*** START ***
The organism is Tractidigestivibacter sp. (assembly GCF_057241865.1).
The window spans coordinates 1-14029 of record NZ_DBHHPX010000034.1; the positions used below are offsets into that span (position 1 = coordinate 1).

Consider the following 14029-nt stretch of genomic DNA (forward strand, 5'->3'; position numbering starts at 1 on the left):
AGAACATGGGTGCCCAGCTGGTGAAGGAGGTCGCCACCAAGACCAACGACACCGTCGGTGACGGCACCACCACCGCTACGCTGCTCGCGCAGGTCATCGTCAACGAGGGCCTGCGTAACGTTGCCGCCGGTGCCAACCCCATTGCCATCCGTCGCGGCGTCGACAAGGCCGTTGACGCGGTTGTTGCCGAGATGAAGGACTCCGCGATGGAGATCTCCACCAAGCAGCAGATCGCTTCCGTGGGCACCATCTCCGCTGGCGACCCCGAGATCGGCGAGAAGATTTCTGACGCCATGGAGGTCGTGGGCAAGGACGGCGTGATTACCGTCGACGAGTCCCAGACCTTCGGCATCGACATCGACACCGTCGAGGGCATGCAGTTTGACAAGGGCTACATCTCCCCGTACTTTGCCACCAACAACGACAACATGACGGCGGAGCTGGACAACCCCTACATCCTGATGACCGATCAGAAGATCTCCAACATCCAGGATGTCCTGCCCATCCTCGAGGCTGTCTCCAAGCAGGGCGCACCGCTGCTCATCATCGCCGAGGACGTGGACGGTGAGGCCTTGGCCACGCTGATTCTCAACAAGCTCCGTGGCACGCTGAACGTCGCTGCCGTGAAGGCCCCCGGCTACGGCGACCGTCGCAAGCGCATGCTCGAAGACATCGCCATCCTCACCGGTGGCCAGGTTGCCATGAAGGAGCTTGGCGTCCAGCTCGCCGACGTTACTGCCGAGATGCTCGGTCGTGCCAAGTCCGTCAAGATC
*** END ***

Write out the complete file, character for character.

The organism is Tractidigestivibacter sp. (assembly GCF_057241865.1).
The window spans coordinates 1-14029 of record NZ_DBHHPX010000034.1; the positions used below are offsets into that span (position 1 = coordinate 1).

Consider the following 14029-nt stretch of genomic DNA (forward strand, 5'->3'; position numbering starts at 1 on the left):
AGAACATGGGTGCCCAGCTGGTGAAGGAGGTCGCCACCAAGACCAACGACACCGTCGGTGACGGCACCACCACCGCTACGCTGCTCGCGCAGGTCATCGTCAACGAGGGCCTGCGTAACGTTGCCGCCGGTGCCAACCCCATTGCCATCCGTCGCGGCGTCGACAAGGCCGTTGACGCGGTTGTTGCCGAGATGAAGGACTCCGCGATGGAGATCTCCACCAAGCAGCAGATCGCTTCCGTGGGCACCATCTCCGCTGGCGACCCCGAGATCGGCGAGAAGATTTCTGACGCCATGGAGGTCGTGGGCAAGGACGGCGTGATTACCGTCGACGAGTCCCAGACCTTCGGCATCGACATCGACACCGTCGAGGGCATGCAGTTTGACAAGGGCTACATCTCCCCGTACTTTGCCACCAACAACGACAACATGACGGCGGAGCTGGACAACCCCTACATCCTGATGACCGATCAGAAGATCTCCAACATCCAGGATGTCCTGCCCATCCTCGAGGCTGTCTCCAAGCAGGGCGCACCGCTGCTCATCATCGCCGAGGACGTGGACGGTGAGGCCTTGGCCACGCTGATTCTCAACAAGCTCCGTGGCACGCTGAACGTCGCTGCCGTGAAGGCCCCCGGCTACGGCGACCGTCGCAAGCGCATGCTCGAAGACATCGCCATCCTCACCGGTGGCCAGGTTGCCATGAAGGAGCTTGGCGTCCAGCTCGCCGACGTTACTGCCGAGATGCTCGGTCGTGCCAAGTCCGTCAAGATC